Application was straightforward, and the tattoo’s colors looked good. Sticker You didn’t provide a fixative, but I ended up applying some fixative liquid from Momentary Ink’s packaging, which really made it look like a “real” tattoo. The tattoo lasted for 3-4 days before starting to crack and wear. (The fixative probably helped it last longer.)
The upload process was straightforward on the Momentary Ink website, which seemed to have some of the better tools among the services we tried. We were very excited to open our package from Momentary Ink because they had the most professional packaging. They even provided a unique “Real Teal” fixative solution and some very cute finger condoms for application that lends the packaging extra credibility. However, upon opening the package, we were disappointed to find that the quality of our printed tattoo was seriously lacking. The line work was jagged and spotty, especially the finer lines in our drawing.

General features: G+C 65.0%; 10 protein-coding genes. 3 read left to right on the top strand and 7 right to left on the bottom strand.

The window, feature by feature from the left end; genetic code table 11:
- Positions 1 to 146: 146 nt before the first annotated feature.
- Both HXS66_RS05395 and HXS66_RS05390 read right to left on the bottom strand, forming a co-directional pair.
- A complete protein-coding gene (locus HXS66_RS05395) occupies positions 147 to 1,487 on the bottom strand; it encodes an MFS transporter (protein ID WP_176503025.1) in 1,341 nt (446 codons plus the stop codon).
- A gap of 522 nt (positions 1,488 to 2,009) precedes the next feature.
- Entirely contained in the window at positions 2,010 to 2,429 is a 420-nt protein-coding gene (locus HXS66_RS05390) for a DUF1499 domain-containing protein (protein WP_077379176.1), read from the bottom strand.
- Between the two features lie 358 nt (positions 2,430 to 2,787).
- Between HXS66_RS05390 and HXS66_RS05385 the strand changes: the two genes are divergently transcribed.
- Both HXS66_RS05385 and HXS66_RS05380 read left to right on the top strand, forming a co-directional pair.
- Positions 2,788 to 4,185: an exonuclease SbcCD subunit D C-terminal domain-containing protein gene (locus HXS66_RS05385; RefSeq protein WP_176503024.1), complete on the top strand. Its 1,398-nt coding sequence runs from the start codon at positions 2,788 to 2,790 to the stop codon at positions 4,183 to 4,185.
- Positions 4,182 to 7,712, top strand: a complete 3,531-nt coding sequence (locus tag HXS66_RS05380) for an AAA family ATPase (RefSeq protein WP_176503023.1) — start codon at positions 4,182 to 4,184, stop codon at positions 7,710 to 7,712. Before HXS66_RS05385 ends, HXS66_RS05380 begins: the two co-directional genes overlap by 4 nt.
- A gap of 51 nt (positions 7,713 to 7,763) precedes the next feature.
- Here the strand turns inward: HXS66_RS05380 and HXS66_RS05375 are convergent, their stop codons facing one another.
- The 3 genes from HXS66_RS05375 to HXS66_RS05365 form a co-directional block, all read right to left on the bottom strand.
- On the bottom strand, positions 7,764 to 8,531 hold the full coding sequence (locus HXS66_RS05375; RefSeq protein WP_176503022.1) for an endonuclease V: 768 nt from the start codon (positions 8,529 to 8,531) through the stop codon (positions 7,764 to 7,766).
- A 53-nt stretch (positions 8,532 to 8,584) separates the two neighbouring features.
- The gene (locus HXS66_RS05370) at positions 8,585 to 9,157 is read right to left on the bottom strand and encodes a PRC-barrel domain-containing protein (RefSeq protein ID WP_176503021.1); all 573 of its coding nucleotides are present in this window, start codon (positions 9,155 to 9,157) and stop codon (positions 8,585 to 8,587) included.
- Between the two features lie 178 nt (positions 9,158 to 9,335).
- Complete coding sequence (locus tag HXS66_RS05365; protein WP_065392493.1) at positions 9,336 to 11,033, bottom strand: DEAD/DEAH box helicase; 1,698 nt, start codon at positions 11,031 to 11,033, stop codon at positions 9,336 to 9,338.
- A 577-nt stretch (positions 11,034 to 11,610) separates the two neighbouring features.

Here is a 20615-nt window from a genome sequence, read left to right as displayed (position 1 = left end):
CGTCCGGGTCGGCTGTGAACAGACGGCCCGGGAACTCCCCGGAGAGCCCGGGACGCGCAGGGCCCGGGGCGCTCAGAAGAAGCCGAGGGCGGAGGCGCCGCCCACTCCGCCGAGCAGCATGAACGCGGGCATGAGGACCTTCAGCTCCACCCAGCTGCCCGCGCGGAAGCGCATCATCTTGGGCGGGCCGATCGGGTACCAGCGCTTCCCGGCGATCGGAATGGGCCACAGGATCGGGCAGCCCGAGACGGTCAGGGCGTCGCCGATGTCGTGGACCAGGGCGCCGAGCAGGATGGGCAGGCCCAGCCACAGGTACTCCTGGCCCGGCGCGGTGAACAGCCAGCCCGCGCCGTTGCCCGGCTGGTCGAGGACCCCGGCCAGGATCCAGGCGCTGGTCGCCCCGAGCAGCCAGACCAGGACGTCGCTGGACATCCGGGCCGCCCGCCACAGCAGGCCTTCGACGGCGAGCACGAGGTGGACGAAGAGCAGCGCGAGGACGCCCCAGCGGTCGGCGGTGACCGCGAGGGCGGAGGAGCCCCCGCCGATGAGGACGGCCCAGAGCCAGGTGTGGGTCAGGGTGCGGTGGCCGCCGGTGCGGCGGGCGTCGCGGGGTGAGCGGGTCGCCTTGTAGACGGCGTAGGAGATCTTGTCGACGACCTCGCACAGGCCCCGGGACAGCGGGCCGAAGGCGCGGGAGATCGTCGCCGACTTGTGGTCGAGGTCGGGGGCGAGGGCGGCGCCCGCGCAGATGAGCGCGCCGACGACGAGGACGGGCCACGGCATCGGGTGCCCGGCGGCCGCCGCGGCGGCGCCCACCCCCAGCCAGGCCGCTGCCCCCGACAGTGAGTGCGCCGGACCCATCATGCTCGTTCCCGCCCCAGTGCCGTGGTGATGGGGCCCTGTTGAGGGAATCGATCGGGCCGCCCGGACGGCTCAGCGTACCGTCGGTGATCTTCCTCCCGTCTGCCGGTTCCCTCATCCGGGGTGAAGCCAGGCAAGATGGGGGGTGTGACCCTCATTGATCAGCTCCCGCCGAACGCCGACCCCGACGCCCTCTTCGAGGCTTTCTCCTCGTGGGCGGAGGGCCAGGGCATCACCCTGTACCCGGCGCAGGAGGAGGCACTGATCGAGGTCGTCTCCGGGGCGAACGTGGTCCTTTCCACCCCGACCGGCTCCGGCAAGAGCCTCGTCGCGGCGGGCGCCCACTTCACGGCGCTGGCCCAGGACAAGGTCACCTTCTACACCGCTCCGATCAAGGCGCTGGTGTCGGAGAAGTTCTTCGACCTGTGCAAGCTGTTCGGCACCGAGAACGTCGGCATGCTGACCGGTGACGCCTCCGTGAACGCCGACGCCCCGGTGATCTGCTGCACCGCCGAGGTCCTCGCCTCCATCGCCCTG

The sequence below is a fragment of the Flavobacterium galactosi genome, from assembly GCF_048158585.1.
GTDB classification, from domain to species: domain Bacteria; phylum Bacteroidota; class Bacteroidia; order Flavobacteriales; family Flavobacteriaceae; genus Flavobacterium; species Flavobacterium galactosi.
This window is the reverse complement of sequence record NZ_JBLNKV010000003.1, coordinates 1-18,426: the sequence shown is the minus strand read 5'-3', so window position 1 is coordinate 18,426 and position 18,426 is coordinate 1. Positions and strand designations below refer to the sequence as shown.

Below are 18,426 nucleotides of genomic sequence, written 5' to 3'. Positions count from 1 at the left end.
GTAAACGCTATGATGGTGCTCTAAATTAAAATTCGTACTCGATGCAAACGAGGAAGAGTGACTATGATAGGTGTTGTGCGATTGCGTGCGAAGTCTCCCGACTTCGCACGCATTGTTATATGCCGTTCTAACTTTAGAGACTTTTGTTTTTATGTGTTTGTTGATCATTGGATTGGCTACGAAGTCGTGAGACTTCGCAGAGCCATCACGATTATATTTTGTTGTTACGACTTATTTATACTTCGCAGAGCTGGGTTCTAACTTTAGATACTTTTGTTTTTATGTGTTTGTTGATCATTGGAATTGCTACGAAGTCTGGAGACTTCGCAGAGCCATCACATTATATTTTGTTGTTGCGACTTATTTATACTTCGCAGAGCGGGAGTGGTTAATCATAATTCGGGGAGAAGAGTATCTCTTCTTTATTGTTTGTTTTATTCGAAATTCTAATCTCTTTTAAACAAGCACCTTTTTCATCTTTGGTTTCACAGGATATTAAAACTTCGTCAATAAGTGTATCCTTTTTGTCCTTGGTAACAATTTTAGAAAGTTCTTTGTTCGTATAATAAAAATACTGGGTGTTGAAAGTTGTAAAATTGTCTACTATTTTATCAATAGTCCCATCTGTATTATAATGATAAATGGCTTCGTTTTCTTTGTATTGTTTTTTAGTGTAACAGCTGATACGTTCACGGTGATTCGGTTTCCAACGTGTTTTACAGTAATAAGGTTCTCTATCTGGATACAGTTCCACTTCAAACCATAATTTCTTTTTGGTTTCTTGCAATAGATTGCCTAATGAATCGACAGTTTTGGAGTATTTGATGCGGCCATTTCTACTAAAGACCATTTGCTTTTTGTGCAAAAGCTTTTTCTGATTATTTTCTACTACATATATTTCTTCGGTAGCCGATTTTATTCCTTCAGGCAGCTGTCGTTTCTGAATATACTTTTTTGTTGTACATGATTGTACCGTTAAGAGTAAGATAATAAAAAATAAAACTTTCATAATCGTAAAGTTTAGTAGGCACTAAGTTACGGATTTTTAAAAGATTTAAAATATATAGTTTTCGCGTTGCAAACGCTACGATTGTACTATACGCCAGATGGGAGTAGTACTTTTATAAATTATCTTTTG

We wondered if the error could have been ours. Did we check a box we shouldn’t have when uploading? Things can go wrong with any service, so we inquired via customer service about the poor printing quality. A Momentary Ink representative was very kind and promised to try again at no cost. We sent them the same file we had previously sent (the same file we sent to all of these services), and they shipped us another order. Unfortunately, the second order had the same issue — poor printing quality of the finer lines in our drawing. We ultimately did not apply the tattoos we received from Momentary Ink and can’t recommend the service based on our experience. That said, we think everything else about their service feels top notch.
Verdict: Temporary Ink Wins